Albert Pujols injury may cost the Cardinals this year; will it cost him in free agency?
By all accounts, Albert Pujols has been baseball's ironman for the better part of a decade. While he may not evoke images of Cal Ripken Jr. playing in 2,632 consecutive games, he has only been on the disabled list twice in over 10 seasons.
His most recent injury, a hairline fracture extending from his forearm to his wrist, is far and away the most serious. Questions about his bat speed and bat control will have to be answered.
Even with the gaudy career statistics of a .329 average, 425 home runs and 1275 runs batted in, it may prove costly for all parties involved.
Here are four ways Albert Pujols' injury will affect his free agency.
I don't blame Tony LaRussa for saying, "I'm going to find a place to cry" after learning the diagnosis of Pujols' injury. He obviously means so much to LaRussa, the St. Louis Cardinals and all of baseball that his loss for up to two months is devastating.
To date, the Cardinals are 2-5 without him. If it is more of the same in the next six weeks, the Cardinals will painfully find out just how badly they need to re-sign Pujols.
As a result, I would not blame the Cardinals at all for trying to re-establish contract talks with Pujols in season. Pujols said when the season started he would not want to discuss his contract anymore, but now is at least a good time to find out what each side is thinking.
It was rumored in the offseason that the Cardinals offered 10 years and more than $200 million dollars. How much more is anyone's guess. Many sources say Pujols was seeking 10 years and $300 million. That seems like a rather large gap to keep Pujols in St. Louis.
Certainly the Cardinals could revisit contract talks with Pujols in hopes of a discount, but Pujols still has time left this season to prove his health. In addition, the Players Association will want Pujols, perhaps the face of baseball, to have a record-breaking contract. If he does prove healthy, he may do just that.
It is clear the Cardinals must start talking and do whatever it takes to keep Albert Pujols in St. Louis.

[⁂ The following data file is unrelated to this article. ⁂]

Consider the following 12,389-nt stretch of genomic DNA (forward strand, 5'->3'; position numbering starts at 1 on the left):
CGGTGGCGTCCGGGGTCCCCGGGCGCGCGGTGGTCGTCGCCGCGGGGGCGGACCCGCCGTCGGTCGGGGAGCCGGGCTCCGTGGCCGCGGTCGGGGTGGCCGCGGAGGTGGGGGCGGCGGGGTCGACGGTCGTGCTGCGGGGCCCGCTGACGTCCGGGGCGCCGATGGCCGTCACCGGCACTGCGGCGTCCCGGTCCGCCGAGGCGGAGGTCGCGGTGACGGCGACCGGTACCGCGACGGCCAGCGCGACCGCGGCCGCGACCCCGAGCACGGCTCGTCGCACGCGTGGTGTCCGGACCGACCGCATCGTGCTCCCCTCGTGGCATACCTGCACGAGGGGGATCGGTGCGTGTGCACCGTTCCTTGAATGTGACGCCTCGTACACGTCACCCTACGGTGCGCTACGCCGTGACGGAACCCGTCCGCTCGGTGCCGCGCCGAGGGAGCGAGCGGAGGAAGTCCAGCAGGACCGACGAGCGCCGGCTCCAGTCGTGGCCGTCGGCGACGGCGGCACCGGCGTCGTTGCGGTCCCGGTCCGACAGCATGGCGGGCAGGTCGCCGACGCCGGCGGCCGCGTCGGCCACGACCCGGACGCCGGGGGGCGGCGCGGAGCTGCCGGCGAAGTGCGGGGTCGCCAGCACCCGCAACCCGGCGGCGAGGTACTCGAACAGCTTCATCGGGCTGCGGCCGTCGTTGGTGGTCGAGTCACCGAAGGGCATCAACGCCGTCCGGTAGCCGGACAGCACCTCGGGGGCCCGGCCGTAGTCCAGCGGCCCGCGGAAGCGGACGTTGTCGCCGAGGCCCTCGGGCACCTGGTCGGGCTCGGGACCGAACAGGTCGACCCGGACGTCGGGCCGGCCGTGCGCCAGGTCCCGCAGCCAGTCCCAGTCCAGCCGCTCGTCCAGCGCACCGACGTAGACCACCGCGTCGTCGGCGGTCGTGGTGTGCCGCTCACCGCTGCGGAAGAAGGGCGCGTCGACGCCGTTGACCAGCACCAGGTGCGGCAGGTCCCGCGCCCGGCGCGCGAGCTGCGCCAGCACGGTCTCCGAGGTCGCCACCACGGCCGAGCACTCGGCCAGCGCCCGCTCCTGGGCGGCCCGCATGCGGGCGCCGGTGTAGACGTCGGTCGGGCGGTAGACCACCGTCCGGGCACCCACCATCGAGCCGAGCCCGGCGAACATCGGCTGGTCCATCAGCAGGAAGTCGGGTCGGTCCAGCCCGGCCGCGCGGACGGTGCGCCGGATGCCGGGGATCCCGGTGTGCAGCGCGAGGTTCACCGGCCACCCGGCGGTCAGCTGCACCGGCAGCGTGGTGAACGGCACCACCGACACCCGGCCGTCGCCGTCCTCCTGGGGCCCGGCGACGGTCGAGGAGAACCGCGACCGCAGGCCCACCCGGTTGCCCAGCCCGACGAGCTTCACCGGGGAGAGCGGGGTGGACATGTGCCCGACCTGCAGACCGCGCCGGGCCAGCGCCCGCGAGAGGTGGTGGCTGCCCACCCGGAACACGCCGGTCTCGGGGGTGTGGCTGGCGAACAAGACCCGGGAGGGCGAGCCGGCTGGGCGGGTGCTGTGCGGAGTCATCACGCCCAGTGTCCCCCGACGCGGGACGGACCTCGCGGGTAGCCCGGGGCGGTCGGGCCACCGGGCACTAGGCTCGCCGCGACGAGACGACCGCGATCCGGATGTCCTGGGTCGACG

The rumored price tag for Pujols of 10 years and $300 million dollars is a difficult pill for anyone to swallow. It may seem feasible for the first few years, especially with increased ticket sales, merchandise and all the milestones Pujols is likely to hit along the way.
Imagine 10 years from now, a 41-year-old Albert Pujols taking up a third of your team's payroll. That exact scenario is why many question how Pujols could garner such a large contract. With his recent injury questions as well, it is hard to believe he will receive that much.
At the same token, Pujols may age gracefully and be able to continue playing first base. He has rarely been injured, is still athletic and is a workout warrior.
The question remains for general managers: Will Pujols defy Father Time in the mold of Hank Aaron, or have his career hampered by injuries like Ken Griffey Jr.?
Is the reward worth the risk?
Cards GM John Mozeliak
Now that teams realize Albert Pujols is human, it is hard to envision him receiving a contract length of 10 years. Perhaps he could still manage that length if he went to an American League team where he could become a designated hitter years down the road.
If Alex Rodriguez can sign a 10-year deal at age 32, why not Pujols at 31?
I really think the best thing for baseball (and one of its storied franchises in the Cardinals) is for Pujols to stay in St. Louis. Cardinal fans certainly support their team as much as any other franchise, despite being a small to mid-size market.
If Pujols does indeed stay in St. Louis, can they really commit to a contract of 10 years? I guess they could make it happen.
The Cardinals could entertain the idea of trading Pujols when he is in the twilight of his career or unable to play first base. I can imagine the backlash if that were ever to happen.
The other option would be to defer money to Pujols until long after he is out of baseball a la Bobby Bonilla and the New York Mets. That could be the likely scenario, but could also cripple the proud Cardinals in the future depending on the parameters.
It certainly would be more prudent to sign Pujols to a six or even seven-year deal, but what does Albert really want?
If Albert Pujols is available, teams will listen, but just how many teams will be interested if the contract demands remain similar?
Some teams will have budget restraints and still others are in such a state of financial hardship that they are filing for bankruptcy. Now keep in mind the injury questions. Lastly, consider Pujols has competition in Prince Fielder, four years his junior and in the midst of an MVP-type season.
The bottom line is Pujols will still be a wanted man, just not as much as everyone would think.
If Pujols can return to form, showing his usual power and plate discipline, this all becomes a relatively moot point. However, this injury is serious enough to take away some of his power, at the very least, in the short term.
If that is the case, it may be just enough for teams to avoid a record-breaking contract.
Adding Pujols to any lineup would make them scary, but overpaying for an aging and injured slugger would be even scarier.